Summer Bison

A couple weeks ago we visited one of our favorite places, the Tallgrass Prairie National Preserve. We had heard that there were five new calves in the bison herd and couldn’t wait to see them.

In the late afternoon, we parked our truck in the lot near the visitor center, applied sunscreen, put on our hats and photo backpacks and walked in. Usually it is windy on the prairie, at minimum there is a breeze, but that day it was still – ┬áso still we could hear greater prairie chickens┬ácalling in the distance. The sun was hot, but the prairie birds, dickcissels and meadowlarks didn’t seem to notice as they sang out merrily across the prairie declaring their patch of territory.

After several miles of walking in the still heat, we were worn out and ready to give up finding the herd. It was getting close to sunset when we topped a hill in a last attempt to catch sight of the bison.

And there they were, grazing in the lush grass of a valley.

We dropped our packs and sat down for a bit to rest. We peered through our long lenses, and sure enough, there were the little calves, all born within the last few weeks.

Back in October of 2009, seven bulls and six cows were turned in to an 1100 acre pasture on the preserve. It was the first time bison had grazed on the property in over 100 years.

In the spring of 2010, one calf was born, the following year two, and this summer five.

We are so excited to see this many calves this year.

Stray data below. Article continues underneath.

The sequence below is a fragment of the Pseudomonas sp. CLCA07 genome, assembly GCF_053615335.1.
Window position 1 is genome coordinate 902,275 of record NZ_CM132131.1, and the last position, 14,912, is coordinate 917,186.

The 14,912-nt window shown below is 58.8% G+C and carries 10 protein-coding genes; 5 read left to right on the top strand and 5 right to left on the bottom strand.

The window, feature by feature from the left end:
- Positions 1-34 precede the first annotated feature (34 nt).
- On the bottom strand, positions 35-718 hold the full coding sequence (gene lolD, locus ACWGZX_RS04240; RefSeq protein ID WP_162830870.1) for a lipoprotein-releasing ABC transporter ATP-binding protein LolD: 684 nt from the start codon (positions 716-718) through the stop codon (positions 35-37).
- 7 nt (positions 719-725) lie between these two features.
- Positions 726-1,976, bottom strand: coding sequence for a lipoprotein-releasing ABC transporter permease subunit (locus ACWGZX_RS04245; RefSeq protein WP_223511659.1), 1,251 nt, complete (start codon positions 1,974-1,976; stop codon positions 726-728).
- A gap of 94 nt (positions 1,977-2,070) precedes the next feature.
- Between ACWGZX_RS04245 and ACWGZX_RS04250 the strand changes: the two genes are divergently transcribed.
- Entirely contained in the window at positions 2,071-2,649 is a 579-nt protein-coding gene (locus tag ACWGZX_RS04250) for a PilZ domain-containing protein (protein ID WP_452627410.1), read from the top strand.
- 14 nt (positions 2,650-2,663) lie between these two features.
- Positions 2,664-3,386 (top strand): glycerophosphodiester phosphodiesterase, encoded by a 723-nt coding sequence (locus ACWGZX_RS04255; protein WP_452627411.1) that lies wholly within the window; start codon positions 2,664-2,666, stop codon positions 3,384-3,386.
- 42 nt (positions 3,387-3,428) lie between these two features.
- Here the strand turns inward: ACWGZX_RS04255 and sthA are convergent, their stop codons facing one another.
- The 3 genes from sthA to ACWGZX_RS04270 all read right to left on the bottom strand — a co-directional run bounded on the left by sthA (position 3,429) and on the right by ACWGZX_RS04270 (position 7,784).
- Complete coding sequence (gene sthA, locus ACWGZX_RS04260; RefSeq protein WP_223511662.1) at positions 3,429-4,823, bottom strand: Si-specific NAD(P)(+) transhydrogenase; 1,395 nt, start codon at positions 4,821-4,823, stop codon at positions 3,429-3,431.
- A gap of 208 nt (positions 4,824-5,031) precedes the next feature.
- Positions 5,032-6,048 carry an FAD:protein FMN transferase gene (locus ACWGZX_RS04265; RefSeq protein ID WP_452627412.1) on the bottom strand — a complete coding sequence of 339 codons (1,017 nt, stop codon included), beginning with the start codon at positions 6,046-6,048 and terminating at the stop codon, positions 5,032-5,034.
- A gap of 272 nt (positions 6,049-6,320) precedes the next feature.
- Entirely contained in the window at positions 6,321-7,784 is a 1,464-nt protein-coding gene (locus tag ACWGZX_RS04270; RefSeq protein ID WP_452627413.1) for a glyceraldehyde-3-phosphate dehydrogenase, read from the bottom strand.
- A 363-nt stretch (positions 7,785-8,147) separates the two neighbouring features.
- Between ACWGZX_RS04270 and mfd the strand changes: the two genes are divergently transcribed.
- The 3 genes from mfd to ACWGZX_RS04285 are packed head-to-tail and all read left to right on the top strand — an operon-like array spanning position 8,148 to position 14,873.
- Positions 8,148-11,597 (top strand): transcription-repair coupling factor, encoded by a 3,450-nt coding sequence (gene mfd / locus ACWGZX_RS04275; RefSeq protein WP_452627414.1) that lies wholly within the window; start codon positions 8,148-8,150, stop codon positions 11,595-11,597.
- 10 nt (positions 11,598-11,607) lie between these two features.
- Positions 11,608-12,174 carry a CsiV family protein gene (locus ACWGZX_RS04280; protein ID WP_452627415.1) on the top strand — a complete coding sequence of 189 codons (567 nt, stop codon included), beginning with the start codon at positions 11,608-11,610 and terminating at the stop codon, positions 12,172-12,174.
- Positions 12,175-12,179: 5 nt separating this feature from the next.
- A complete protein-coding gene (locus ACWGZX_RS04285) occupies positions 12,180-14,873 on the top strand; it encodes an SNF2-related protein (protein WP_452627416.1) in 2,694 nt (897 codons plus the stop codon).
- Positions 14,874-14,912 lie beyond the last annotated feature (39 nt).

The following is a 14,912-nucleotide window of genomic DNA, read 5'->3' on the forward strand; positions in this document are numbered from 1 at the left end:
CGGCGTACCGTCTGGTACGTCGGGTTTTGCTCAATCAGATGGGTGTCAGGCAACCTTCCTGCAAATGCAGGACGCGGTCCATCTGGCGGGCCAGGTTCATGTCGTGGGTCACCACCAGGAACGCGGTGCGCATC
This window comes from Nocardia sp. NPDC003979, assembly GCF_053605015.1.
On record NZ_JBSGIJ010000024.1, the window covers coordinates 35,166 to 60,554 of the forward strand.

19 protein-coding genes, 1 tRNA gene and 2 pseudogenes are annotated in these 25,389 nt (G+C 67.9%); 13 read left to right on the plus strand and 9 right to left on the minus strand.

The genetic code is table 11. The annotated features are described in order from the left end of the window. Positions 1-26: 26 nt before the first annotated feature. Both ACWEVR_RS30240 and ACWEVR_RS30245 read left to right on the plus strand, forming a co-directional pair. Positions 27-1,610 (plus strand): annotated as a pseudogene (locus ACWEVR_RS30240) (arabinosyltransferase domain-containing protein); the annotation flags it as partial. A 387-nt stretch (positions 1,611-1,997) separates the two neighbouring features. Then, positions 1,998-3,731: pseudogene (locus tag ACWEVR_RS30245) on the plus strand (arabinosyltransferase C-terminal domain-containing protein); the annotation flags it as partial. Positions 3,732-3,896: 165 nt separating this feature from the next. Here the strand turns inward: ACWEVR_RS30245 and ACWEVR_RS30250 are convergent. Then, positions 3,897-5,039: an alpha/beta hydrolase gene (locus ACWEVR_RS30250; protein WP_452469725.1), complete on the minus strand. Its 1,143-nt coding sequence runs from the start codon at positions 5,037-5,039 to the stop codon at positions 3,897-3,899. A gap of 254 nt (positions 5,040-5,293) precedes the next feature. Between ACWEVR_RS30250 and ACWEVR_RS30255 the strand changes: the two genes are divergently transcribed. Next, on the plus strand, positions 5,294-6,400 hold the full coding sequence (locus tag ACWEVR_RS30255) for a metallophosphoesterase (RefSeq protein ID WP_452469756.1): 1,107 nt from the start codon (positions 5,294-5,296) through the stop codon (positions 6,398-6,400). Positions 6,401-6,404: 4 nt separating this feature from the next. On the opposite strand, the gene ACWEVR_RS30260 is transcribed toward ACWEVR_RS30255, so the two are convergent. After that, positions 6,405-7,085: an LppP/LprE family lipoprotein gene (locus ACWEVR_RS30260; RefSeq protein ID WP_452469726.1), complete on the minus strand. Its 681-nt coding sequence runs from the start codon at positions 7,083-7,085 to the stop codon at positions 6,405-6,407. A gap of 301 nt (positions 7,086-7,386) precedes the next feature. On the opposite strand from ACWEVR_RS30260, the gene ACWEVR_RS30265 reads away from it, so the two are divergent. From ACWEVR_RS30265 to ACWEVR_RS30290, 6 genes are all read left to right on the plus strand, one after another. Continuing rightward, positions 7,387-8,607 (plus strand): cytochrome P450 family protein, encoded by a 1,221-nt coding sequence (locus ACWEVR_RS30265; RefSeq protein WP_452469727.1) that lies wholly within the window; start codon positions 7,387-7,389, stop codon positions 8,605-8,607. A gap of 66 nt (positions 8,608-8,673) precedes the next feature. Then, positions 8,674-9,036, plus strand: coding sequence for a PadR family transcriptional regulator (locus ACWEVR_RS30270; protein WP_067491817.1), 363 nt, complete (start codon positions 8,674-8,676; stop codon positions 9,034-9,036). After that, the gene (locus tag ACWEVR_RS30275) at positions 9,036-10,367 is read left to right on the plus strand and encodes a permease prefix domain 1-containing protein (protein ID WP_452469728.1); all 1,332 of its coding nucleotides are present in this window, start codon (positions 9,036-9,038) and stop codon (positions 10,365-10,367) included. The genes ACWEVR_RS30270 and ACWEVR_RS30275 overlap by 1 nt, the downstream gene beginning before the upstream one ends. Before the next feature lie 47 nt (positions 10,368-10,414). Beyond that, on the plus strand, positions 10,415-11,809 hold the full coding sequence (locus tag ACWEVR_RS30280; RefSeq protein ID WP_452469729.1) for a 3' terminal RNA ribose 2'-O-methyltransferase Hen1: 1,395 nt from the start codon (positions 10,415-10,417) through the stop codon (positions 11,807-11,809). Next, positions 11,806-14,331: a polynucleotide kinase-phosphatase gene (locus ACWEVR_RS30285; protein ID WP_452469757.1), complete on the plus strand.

It is hoped the herd will eventually number between 75 to 100 head.

We watched as the herd walked slowly by us, passing between us and the sun.

Then, just as the cows and calves had passed us on their slow walk, one of the calves broke into a run.

The rest of the herd joined him, and we watched as they thundered away from us, tails flying out behind them.

Finally they settled down into the next valley to graze.

We watched as the sun set and evening settled in.

In the quiet darkness, we walked back to our truck …….

just us two, the prairie, and the growing herd we left behind us in the valley.



Cattle, corn, wheat, beans, mud, snow, ice, and drought. Plenty of fresh air and quiet. Our life is sometimes heartbreaking, sometimes joyous, but never boring.

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9 Responses

  1. Chester's Mom says:

    I envy you and Harland and your travels! I have saved several of your pics for my desktop, as a reminder of what I’m missing. Thanks again for sharing.

  2. Carol says:

    Was this area a trail for covered wagons? You are able to capture the beauty of life, in your photos, what a gift. Were you ever afraid the bison might run over you? You know, I lived in Missouri for thirty years and never heard of this place in Kansas, until I learned of it from you, Suzanne. Thanks so much!

    • Suzanne says:

      Don’t know if there were any trails in this area. I don’t believe so. The bison were past us and heading the other direction when they began to run, so we were ok. Thanks Carol!

  3. Mrs. H says:

    The sound of a buffalo herd thundering by is magnificent. Did you happen to capture it on video in addition to the still photography?

  4. Bob says:

    Awesome pictures, you’ve captured a true sense of the primeval. Except for the first picture I can see no sign of man. It’s like looking through a window back in time to before even the Indians came on the scene. You expect to see a pack of dire wolves , cave bear or a mamoth in the distance.

  5. Peggy says:

    Oh my goodness! How envious I am right now! It must have been quit a sight to see. Out on the open prarie with the buffalo. Just like a dream. I have been away from your posting but so glad to be back!

  6. Kara says:

    Simply amazing. A sight I would die to see. Thank you so much for sharing.

  7. Lynda M O says:

    Incredibly beautiful photos, thank you and Harland for sharing. Your generosity defines you.

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